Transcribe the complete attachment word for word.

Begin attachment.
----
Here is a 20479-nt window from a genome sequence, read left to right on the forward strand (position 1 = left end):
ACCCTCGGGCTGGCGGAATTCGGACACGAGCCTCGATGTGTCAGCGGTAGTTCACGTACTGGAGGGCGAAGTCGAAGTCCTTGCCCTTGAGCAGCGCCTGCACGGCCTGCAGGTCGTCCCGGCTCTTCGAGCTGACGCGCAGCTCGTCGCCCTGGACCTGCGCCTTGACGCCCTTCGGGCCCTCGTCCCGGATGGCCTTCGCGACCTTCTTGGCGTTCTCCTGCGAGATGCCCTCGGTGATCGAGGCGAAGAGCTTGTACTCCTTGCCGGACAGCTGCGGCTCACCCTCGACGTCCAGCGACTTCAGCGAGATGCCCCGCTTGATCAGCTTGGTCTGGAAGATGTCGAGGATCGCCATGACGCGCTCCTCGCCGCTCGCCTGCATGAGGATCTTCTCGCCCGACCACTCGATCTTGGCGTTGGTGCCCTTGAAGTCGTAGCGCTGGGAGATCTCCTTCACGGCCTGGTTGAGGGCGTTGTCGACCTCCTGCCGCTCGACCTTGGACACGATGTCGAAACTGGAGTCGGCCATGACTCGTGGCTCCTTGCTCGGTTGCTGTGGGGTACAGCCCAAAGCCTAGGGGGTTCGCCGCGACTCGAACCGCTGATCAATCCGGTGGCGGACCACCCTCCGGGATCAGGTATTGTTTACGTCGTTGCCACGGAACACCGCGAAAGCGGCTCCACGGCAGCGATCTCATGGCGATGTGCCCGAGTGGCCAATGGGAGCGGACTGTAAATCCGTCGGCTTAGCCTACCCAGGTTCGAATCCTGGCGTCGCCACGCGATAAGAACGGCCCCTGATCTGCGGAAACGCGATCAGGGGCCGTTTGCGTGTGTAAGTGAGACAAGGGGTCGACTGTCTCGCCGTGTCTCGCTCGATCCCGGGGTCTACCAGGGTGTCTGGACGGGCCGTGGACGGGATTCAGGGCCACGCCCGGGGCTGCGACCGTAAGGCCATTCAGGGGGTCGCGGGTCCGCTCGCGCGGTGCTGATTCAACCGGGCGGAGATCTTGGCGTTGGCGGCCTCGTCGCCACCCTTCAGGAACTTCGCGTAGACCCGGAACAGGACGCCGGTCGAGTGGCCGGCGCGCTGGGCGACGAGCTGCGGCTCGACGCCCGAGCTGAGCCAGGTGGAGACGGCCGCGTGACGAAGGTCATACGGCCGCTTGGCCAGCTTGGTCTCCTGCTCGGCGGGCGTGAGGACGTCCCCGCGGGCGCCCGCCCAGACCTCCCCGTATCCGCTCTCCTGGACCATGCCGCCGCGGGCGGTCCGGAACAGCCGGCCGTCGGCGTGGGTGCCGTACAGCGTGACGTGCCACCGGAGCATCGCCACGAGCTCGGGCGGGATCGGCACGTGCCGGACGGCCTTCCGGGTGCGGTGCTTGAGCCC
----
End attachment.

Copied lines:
Here is a 20479-nt window from a genome sequence, read left to right on the forward strand (position 1 = left end):
ACCCTCGGGCTGGCGGAATTCGGACACGAGCCTCGATGTGTCAGCGGTAGTTCACGTACTGGAGGGCGAAGTCGAAGTCCTTGCCCTTGAGCAGCGCCTGCACGGCCTGCAGGTCGTCCCGGCTCTTCGAGCTGACGCGCAGCTCGTCGCCCTGGACCTGCGCCTTGACGCCCTTCGGGCCCTCGTCCCGGATGGCCTTCGCGACCTTCTTGGCGTTCTCCTGCGAGATGCCCTCGGTGATCGAGGCGAAGAGCTTGTACTCCTTGCCGGACAGCTGCGGCTCACCCTCGACGTCCAGCGACTTCAGCGAGATGCCCCGCTTGATCAGCTTGGTCTGGAAGATGTCGAGGATCGCCATGACGCGCTCCTCGCCGCTCGCCTGCATGAGGATCTTCTCGCCCGACCACTCGATCTTGGCGTTGGTGCCCTTGAAGTCGTAGCGCTGGGAGATCTCCTTCACGGCCTGGTTGAGGGCGTTGTCGACCTCCTGCCGCTCGACCTTGGACACGATGTCGAAACTGGAGTCGGCCATGACTCGTGGCTCCTTGCTCGGTTGCTGTGGGGTACAGCCCAAAGCCTAGGGGGTTCGCCGCGACTCGAACCGCTGATCAATCCGGTGGCGGACCACCCTCCGGGATCAGGTATTGTTTACGTCGTTGCCACGGAACACCGCGAAAGCGGCTCCACGGCAGCGATCTCATGGCGATGTGCCCGAGTGGCCAATGGGAGCGGACTGTAAATCCGTCGGCTTAGCCTACCCAGGTTCGAATCCTGGCGTCGCCACGCGATAAGAACGGCCCCTGATCTGCGGAAACGCGATCAGGGGCCGTTTGCGTGTGTAAGTGAGACAAGGGGTCGACTGTCTCGCCGTGTCTCGCTCGATCCCGGGGTCTACCAGGGTGTCTGGACGGGCCGTGGACGGGATTCAGGGCCACGCCCGGGGCTGCGACCGTAAGGCCATTCAGGGGGTCGCGGGTCCGCTCGCGCGGTGCTGATTCAACCGGGCGGAGATCTTGGCGTTGGCGGCCTCGTCGCCACCCTTCAGGAACTTCGCGTAGACCCGGAACAGGACGCCGGTCGAGTGGCCGGCGCGCTGGGCGACGAGCTGCGGCTCGACGCCCGAGCTGAGCCAGGTGGAGACGGCCGCGTGACGAAGGTCATACGGCCGCTTGGCCAGCTTGGTCTCCTGCTCGGCGGGCGTGAGGACGTCCCCGCGGGCGCCCGCCCAGACCTCCCCGTATCCGCTCTCCTGGACCATGCCGCCGCGGGCGGTCCGGAACAGCCGGCCGTCGGCGTGGGTGCCGTACAGCGTGACGTGCCACCGGAGCATCGCCACGAGCTCGGGCGGGATCGGCACGTGCCGGACGGCCTTCCGGGTGCGGTGCTTGAGCCC